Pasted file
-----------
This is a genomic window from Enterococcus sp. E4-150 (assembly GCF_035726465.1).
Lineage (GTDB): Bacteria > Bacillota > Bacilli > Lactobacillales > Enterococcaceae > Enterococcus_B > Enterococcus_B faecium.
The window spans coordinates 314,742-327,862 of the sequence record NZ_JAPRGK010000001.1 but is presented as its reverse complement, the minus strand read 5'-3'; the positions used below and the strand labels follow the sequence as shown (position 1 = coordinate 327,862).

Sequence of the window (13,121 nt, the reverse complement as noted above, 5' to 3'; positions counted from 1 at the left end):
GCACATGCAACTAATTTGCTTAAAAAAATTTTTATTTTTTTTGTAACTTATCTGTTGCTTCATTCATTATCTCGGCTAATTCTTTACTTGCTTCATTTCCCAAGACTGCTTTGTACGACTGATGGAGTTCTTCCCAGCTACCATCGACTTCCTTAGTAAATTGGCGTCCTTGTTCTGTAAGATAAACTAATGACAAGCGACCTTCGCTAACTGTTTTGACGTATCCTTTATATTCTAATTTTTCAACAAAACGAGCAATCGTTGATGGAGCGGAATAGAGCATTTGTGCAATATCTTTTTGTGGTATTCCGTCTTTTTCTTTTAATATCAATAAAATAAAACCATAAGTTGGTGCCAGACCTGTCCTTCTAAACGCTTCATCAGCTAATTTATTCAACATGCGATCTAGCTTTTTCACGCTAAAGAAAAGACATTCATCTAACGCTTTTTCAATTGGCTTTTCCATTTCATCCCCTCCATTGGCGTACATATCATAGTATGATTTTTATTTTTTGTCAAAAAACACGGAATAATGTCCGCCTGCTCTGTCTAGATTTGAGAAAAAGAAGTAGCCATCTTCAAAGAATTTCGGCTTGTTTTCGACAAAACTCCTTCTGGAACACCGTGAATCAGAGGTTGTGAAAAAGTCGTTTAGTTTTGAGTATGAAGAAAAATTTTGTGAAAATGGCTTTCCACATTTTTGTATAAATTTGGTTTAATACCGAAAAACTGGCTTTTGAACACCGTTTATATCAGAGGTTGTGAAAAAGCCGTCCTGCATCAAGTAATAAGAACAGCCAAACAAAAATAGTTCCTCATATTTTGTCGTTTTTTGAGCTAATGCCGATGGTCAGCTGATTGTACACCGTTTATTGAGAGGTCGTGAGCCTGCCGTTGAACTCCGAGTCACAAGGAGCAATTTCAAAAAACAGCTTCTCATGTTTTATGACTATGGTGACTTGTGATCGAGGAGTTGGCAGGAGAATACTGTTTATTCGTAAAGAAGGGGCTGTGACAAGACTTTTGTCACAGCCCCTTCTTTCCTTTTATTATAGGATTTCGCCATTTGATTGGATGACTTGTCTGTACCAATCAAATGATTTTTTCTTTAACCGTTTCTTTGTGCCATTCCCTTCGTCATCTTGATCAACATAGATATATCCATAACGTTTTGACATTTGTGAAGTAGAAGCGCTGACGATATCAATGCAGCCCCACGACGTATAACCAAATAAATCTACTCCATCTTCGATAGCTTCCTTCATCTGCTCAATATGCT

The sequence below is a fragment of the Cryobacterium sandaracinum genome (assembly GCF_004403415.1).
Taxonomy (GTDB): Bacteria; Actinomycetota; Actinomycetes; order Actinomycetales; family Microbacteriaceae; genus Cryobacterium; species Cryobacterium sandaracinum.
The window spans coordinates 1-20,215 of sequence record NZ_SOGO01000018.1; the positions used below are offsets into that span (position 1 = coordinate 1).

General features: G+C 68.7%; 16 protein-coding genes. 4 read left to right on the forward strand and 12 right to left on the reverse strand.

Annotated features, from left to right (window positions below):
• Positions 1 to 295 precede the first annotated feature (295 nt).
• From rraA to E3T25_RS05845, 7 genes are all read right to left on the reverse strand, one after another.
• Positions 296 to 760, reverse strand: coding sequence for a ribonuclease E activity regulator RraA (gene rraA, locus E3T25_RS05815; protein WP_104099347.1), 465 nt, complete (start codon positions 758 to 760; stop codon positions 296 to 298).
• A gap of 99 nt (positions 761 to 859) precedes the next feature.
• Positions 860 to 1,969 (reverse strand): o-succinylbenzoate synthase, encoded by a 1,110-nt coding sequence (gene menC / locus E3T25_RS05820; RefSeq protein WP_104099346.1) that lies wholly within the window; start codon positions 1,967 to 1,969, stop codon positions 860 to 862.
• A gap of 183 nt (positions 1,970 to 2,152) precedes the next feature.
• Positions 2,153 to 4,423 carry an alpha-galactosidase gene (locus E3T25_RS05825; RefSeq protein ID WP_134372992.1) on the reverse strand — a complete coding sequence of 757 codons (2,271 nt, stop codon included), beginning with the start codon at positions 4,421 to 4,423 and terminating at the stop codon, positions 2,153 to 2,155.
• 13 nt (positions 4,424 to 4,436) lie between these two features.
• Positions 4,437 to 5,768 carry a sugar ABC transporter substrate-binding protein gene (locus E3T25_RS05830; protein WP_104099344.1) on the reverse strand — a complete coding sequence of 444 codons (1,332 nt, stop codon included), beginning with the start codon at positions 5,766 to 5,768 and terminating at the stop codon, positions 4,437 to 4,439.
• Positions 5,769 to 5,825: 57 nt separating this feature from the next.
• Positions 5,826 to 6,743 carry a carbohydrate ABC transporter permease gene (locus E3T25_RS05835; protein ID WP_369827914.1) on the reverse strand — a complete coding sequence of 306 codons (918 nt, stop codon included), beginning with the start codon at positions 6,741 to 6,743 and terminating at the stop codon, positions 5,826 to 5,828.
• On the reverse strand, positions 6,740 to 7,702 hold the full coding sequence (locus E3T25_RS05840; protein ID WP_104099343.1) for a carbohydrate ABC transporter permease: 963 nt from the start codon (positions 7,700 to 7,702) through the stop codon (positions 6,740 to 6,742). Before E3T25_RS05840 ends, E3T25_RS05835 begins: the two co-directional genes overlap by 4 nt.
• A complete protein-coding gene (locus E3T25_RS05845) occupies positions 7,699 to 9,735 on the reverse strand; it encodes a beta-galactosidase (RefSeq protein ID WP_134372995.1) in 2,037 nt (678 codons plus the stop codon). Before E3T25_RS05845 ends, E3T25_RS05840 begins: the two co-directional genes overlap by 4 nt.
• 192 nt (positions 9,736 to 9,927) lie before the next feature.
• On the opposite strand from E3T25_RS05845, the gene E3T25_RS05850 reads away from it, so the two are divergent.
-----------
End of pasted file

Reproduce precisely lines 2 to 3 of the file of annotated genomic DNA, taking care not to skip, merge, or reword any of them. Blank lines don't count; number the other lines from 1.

Lineage (GTDB): Bacteria > Bacillota > Bacilli > Lactobacillales > Enterococcaceae > Enterococcus_B > Enterococcus_B faecium.
The window spans coordinates 314,742-327,862 of the sequence record NZ_JAPRGK010000001.1 but is presented as its reverse complement, the minus strand read 5'-3'; the positions used below and the strand labels follow the sequence as shown (position 1 = coordinate 327,862).